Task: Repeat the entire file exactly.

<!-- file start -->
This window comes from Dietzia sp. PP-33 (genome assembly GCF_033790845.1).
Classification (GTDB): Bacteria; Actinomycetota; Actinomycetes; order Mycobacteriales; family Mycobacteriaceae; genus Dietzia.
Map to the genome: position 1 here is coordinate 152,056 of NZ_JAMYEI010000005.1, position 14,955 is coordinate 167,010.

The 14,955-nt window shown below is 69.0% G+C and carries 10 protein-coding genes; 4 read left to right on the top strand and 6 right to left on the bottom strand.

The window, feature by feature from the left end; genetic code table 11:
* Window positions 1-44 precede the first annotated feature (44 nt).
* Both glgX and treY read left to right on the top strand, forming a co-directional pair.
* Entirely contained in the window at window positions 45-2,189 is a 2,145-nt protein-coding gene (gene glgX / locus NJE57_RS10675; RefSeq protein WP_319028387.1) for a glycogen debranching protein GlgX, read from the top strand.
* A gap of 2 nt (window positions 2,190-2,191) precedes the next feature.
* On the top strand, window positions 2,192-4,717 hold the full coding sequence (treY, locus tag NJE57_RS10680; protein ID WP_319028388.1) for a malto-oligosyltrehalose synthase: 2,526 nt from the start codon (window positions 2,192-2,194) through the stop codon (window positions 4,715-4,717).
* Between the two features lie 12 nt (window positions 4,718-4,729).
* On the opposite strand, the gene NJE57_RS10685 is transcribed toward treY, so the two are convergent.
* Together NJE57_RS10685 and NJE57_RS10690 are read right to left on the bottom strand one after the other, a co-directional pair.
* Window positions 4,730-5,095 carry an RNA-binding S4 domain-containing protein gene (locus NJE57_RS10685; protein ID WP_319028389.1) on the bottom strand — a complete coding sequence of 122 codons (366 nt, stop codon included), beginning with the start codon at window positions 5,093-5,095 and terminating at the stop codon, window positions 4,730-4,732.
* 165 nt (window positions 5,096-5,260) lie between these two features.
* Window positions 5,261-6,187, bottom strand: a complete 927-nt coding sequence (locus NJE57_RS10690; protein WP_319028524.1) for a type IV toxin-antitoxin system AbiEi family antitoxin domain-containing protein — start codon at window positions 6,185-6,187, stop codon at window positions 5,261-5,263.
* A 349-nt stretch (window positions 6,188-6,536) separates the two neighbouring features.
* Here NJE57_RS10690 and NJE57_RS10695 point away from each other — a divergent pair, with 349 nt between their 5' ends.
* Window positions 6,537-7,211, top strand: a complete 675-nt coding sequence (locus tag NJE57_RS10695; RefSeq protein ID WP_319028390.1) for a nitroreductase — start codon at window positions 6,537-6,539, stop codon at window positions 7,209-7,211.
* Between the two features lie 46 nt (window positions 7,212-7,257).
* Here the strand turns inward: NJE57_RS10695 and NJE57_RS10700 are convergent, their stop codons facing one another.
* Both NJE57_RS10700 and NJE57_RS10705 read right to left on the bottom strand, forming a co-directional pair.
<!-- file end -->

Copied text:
This window comes from Dietzia sp. PP-33 (genome assembly GCF_033790845.1).
Classification (GTDB): Bacteria; Actinomycetota; Actinomycetes; order Mycobacteriales; family Mycobacteriaceae; genus Dietzia.
Map to the genome: position 1 here is coordinate 152,056 of NZ_JAMYEI010000005.1, position 14,955 is coordinate 167,010.

The 14,955-nt window shown below is 69.0% G+C and carries 10 protein-coding genes; 4 read left to right on the top strand and 6 right to left on the bottom strand.

The window, feature by feature from the left end; genetic code table 11:
* Window positions 1-44 precede the first annotated feature (44 nt).
* Both glgX and treY read left to right on the top strand, forming a co-directional pair.
* Entirely contained in the window at window positions 45-2,189 is a 2,145-nt protein-coding gene (gene glgX / locus NJE57_RS10675; RefSeq protein WP_319028387.1) for a glycogen debranching protein GlgX, read from the top strand.
* A gap of 2 nt (window positions 2,190-2,191) precedes the next feature.
* On the top strand, window positions 2,192-4,717 hold the full coding sequence (treY, locus tag NJE57_RS10680; protein ID WP_319028388.1) for a malto-oligosyltrehalose synthase: 2,526 nt from the start codon (window positions 2,192-2,194) through the stop codon (window positions 4,715-4,717).
* Between the two features lie 12 nt (window positions 4,718-4,729).
* On the opposite strand, the gene NJE57_RS10685 is transcribed toward treY, so the two are convergent.
* Together NJE57_RS10685 and NJE57_RS10690 are read right to left on the bottom strand one after the other, a co-directional pair.
* Window positions 4,730-5,095 carry an RNA-binding S4 domain-containing protein gene (locus NJE57_RS10685; protein ID WP_319028389.1) on the bottom strand — a complete coding sequence of 122 codons (366 nt, stop codon included), beginning with the start codon at window positions 5,093-5,095 and terminating at the stop codon, window positions 4,730-4,732.
* 165 nt (window positions 5,096-5,260) lie between these two features.
* Window positions 5,261-6,187, bottom strand: a complete 927-nt coding sequence (locus NJE57_RS10690; protein WP_319028524.1) for a type IV toxin-antitoxin system AbiEi family antitoxin domain-containing protein — start codon at window positions 6,185-6,187, stop codon at window positions 5,261-5,263.
* A 349-nt stretch (window positions 6,188-6,536) separates the two neighbouring features.
* Here NJE57_RS10690 and NJE57_RS10695 point away from each other — a divergent pair, with 349 nt between their 5' ends.
* Window positions 6,537-7,211, top strand: a complete 675-nt coding sequence (locus tag NJE57_RS10695; RefSeq protein ID WP_319028390.1) for a nitroreductase — start codon at window positions 6,537-6,539, stop codon at window positions 7,209-7,211.
* Between the two features lie 46 nt (window positions 7,212-7,257).
* Here the strand turns inward: NJE57_RS10695 and NJE57_RS10700 are convergent, their stop codons facing one another.
* Both NJE57_RS10700 and NJE57_RS10705 read right to left on the bottom strand, forming a co-directional pair.